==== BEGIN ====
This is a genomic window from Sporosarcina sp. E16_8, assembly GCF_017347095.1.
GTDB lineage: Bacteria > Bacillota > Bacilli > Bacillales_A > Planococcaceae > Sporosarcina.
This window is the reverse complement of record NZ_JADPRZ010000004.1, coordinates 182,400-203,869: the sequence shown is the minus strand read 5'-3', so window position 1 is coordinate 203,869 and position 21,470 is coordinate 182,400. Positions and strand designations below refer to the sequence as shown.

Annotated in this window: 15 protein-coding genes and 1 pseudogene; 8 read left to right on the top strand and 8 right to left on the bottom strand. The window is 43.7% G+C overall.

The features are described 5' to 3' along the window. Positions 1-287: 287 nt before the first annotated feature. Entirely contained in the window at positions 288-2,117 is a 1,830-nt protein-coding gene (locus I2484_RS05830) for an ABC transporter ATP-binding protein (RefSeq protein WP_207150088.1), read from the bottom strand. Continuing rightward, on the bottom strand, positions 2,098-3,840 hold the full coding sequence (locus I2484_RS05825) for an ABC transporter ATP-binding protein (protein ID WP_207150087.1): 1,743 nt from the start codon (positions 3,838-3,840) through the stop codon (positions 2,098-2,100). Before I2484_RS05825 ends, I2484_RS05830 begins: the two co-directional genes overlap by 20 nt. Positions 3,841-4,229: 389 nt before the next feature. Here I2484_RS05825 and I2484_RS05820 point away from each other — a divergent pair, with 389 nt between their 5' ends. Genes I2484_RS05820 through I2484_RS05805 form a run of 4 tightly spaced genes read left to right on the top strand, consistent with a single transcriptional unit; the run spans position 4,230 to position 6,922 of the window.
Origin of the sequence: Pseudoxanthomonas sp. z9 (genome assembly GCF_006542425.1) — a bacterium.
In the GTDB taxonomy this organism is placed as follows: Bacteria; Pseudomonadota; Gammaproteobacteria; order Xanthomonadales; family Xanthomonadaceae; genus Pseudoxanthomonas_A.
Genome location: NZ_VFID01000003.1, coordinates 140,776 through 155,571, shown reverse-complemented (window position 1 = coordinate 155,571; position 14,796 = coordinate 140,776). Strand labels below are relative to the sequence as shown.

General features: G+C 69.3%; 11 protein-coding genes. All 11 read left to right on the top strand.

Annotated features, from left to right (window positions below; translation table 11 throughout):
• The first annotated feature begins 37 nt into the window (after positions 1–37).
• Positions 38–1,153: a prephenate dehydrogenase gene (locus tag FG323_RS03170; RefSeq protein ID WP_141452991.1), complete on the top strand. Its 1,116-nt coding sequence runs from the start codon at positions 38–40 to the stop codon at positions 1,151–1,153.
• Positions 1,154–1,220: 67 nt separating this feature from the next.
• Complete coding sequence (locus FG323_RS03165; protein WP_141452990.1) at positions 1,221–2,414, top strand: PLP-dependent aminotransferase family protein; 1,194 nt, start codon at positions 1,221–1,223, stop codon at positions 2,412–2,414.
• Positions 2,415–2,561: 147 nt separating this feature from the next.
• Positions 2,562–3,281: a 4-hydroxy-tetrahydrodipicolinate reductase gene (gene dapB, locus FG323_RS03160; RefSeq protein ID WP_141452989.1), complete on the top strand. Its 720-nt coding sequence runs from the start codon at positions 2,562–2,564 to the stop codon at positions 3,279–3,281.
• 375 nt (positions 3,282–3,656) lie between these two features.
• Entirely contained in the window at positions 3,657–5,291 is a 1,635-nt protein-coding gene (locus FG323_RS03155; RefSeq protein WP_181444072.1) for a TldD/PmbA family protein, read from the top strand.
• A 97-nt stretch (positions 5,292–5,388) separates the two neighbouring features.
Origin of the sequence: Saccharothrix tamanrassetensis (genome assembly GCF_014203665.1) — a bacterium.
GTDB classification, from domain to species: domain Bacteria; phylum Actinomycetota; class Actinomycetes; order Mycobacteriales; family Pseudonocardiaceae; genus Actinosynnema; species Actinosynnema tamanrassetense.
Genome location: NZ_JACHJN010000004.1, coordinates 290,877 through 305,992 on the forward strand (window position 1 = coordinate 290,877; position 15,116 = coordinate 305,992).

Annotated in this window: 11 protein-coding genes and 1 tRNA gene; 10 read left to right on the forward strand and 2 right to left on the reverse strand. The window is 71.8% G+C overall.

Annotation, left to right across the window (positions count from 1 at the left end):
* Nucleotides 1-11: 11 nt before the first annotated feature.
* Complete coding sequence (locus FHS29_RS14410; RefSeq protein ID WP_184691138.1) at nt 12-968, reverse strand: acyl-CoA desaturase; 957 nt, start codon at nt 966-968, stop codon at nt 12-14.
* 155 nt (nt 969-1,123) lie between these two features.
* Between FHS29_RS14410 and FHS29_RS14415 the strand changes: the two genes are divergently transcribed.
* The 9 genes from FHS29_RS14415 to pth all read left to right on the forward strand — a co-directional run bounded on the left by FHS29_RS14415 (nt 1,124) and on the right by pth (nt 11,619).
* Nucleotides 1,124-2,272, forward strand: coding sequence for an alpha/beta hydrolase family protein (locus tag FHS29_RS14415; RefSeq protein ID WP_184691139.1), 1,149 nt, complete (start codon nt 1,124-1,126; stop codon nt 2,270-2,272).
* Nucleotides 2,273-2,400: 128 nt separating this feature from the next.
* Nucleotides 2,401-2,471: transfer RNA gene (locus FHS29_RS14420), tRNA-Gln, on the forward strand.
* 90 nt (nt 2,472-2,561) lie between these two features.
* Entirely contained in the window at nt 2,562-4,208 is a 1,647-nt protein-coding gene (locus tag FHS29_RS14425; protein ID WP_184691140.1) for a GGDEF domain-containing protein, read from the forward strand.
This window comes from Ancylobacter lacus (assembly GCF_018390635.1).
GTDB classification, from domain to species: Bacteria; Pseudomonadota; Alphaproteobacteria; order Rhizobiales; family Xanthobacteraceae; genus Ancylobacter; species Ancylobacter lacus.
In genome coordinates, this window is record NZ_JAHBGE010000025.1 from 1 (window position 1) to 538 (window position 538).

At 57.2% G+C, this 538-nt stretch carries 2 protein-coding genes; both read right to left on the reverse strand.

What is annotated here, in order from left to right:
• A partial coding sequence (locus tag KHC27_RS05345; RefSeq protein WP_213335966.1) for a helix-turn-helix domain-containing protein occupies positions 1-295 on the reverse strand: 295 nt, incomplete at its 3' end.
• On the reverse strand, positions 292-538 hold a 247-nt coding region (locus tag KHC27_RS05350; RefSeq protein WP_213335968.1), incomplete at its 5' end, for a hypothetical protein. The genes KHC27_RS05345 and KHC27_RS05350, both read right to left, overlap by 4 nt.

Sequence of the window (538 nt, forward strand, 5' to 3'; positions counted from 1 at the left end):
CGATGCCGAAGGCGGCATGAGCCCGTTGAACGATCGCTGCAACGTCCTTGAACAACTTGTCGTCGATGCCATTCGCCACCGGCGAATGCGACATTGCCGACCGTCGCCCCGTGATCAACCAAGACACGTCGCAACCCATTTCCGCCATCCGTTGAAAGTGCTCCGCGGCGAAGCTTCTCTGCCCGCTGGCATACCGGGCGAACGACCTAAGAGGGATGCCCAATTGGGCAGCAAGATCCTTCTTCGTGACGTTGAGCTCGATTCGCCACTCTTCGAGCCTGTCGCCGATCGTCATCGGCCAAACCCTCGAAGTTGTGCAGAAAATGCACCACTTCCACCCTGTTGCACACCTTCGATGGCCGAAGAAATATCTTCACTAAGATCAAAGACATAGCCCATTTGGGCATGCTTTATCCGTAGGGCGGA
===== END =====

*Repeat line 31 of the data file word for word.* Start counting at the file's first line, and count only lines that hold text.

* Nucleotides 2,273-2,400: 128 nt separating this feature from the next.